“Once she gets over her nervousness, Deepa begins to enjoy the thrill. She imagines her voice inspiring listeners, bringing solace. When she needs to expand her repertoire, Raza finds her a teacher proficient in Nazrul Geeti, an old man with a quavery voice but a strict ear. She is amazed to discover that Nazrul wrote almost four thousand songs, also poems and plays; he was an intrepid freedom fighter, jailed in Alipore for his inflammatory writings. She is sad to learn of his illness, both mental and physical. She widens her range, learns folk songs and ghazals; she is asked to come in twice a week, then three times; fan letters begin to pile up at the station.”

I loved the way these two analogous passages mirror each other and also reflect the artistic and spiritual growth of Deepa. Manoeuvres like these are why I feel Independence is a great novel, as opposed to a merely good one.

The Partition canon

Independence, then, joins what I call ‘the Partition canon’.

The great French writer Marcel Proust is generally credited for the concept of ‘involuntary memory’ through his novel Remembrance of Things Past. These memories can be triggered through the smallest of occurrences, or even small, everyday objects. If one looks at the great Partition novels to come out of the Indian subcontinent over the last 75 years, you see several intersecting perspectives on how human memory functions, especially in the context of trauma or repression.

Published in 1956, less than a decade after Partition, Khushwant Singh’s Train to Pakistan was perhaps the first great Partition novel of them all. That it’s still considered a classic nearly seven decades after its release speaks volumes about the raw power of Singh’s writing. This is a novel that forced its readers to confront some unpalatable truths about the violence of 1947. The same blunt truth-telling that would later become a hallmark of Khushwant Singh the columnist is seen here as well.

“Muslims said the Hindus had planned and started the killing. According to the Hindus, the Muslims were to blame. The fact is, both sides killed. Both shot and stabbed and speared and clubbed. Both tortured. Both raped.”

Anita Desai’s novel Clear Light of Day (1980) is an atypical choice for this list but in my view, it’s an important text because it describes the material and psychological impact Partition has on a Delhi-based family in the 1970s. Over 20 years after the incident, there are wounds that re-open and cause havoc in the family’s lives. Attia Hossain’s Sunlight on a Broken Column (1961) is set just before and during Partition and it describes a young woman’s slow and grudging acceptance of Indian nationalist politics and the role of the ‘secular Muslim’ within this setup. Amrita Pritam’s 1950 Punjabi novel Pinjar (translated into English as The Skeleton by Khushwant Singh) sticks to a deeply personal story throughout—the kidnapping of a Hindu girl Puro by Rashid, a Muslim man—and yet somehow has more to say about communal politics than most outwardly ‘political’ books.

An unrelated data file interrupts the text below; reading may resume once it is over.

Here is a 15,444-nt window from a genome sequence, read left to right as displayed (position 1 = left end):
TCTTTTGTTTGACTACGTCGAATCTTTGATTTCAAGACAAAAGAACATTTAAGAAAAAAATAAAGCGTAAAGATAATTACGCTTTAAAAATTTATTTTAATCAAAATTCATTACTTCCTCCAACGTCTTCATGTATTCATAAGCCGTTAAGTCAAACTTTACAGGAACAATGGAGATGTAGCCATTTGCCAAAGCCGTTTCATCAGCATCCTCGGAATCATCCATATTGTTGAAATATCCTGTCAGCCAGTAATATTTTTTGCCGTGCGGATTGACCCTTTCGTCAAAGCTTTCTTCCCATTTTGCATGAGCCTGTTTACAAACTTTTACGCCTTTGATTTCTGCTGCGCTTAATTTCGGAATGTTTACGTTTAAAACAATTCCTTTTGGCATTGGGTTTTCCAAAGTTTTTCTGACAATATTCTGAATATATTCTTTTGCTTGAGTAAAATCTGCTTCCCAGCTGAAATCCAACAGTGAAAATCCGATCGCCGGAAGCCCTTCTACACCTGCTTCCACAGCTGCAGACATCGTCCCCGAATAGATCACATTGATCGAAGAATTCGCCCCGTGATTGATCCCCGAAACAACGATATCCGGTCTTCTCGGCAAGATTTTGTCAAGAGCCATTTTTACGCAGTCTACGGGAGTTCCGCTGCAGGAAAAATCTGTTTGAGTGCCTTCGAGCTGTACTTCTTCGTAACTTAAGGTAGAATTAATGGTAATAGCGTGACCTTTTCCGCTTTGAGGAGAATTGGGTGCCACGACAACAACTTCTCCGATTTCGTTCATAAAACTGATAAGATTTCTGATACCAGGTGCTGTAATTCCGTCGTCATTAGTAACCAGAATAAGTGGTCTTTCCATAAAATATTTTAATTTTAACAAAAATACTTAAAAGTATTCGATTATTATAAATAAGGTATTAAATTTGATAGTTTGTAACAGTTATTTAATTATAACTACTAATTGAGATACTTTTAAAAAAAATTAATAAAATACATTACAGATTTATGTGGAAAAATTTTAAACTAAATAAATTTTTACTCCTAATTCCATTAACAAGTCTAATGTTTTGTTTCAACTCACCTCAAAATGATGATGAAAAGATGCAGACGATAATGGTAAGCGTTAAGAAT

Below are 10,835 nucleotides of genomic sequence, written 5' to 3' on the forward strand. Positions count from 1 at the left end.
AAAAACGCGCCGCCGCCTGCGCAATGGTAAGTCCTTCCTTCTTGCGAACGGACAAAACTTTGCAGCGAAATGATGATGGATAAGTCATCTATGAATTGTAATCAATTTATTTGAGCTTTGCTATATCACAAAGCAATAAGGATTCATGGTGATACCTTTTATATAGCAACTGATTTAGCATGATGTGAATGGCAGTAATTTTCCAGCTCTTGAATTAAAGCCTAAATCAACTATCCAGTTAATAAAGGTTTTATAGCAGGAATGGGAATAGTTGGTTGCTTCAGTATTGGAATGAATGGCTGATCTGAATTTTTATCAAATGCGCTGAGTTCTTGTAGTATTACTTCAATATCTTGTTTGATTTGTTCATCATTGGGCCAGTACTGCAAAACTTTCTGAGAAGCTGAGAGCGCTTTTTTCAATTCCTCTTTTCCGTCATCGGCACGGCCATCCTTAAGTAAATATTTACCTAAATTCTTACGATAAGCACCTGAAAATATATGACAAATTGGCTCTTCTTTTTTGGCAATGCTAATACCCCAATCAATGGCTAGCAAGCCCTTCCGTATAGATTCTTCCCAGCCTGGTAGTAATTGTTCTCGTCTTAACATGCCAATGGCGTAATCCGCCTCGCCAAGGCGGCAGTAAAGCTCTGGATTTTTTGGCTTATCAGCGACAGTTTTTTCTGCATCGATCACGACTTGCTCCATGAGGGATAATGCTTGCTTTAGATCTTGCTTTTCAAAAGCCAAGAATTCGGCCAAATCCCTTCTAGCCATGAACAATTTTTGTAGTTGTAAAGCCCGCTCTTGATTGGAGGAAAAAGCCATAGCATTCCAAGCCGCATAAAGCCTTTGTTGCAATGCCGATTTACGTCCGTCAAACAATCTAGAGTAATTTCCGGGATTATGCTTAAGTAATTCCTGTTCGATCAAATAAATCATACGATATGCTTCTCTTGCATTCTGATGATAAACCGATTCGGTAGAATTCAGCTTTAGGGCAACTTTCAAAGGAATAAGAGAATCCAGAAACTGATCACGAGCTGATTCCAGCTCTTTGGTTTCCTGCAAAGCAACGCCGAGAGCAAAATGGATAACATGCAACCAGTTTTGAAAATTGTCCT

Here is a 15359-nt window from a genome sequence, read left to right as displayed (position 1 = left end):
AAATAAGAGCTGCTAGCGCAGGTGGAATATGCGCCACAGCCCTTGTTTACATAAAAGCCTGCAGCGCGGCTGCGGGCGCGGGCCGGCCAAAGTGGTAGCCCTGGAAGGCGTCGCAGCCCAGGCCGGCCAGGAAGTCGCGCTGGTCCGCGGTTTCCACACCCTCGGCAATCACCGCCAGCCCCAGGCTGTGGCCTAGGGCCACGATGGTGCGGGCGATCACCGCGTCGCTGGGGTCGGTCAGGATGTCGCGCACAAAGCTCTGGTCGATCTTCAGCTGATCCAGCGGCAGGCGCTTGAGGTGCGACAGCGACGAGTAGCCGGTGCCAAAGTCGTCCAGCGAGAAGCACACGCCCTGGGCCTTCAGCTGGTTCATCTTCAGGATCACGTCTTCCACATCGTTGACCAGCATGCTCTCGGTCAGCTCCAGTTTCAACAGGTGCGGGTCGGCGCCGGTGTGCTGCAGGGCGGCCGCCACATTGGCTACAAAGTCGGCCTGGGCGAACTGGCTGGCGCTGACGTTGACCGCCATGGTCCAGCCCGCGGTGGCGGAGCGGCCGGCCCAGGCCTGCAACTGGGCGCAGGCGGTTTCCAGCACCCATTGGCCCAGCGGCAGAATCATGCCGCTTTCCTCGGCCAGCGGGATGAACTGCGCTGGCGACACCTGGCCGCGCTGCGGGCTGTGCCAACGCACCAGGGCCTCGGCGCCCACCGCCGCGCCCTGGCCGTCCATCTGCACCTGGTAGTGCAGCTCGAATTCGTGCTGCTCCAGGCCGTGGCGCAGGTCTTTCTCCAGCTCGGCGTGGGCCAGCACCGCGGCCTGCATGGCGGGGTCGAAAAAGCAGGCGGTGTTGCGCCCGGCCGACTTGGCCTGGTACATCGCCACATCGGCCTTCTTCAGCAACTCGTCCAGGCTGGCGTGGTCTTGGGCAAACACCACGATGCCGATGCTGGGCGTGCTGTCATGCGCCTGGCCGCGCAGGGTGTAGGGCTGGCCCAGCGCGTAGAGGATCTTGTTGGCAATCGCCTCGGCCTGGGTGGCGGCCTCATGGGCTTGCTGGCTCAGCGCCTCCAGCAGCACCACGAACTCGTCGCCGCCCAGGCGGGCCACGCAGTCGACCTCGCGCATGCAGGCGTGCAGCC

All of these books use compelling metaphors for the state of relations between India and Pakistan. About two-thirds of the way into Tomb of Sand (which won the International Booker Prize earlier this year), there’s a dream sequence of sorts where Geetanjali Shree describes a conclave of Partition writers sitting together, “every person with a name card at their place like a formal banquet”. Here, then, are some essential Partition texts recommended by this passage.

Zindaginama (1979) by Krishna Sobti (published in English under the same name, translated by Neer Kanwal Mani): The magnum opus of one of the all-time great Hindi writers, this novel eschews traditional plot structures and character development to deliver a stunning, wide-angle view of both Partition and Indian society in general.

Basti (1979) by Intizar Hussain (published in English under the same name, translated by Frances W. Pritchett): Intizar Hussain is one of the most important Pakistani writers of all time and Basti was the work that brought him onto the world map (it’s now in a New York Review of Books edition).

Toba Tek Singh by Saadat Hasan Manto (several translations available) The definitive Partition short story by Manto, the plot follows a deranged man at the border who cannot remember which country he belongs to. If Kafka underwent the Partition, he’d have written something a lot like Toba Tek Singh.

Tamas by Bhisham Sahni: No list of Partition fiction is complete without Tamas, the harrowing story of a group of Sikh and Hindu families in Pakistan, forced to migrate to India overnight thanks to the events of the Partition. The Govind Nihalani film of the same name is every bit as devastating as the novel.

Aditya Mani Jha is a Delhi-based independent writer and journalist, currently working on a book of essays on Indian comics and graphic novels.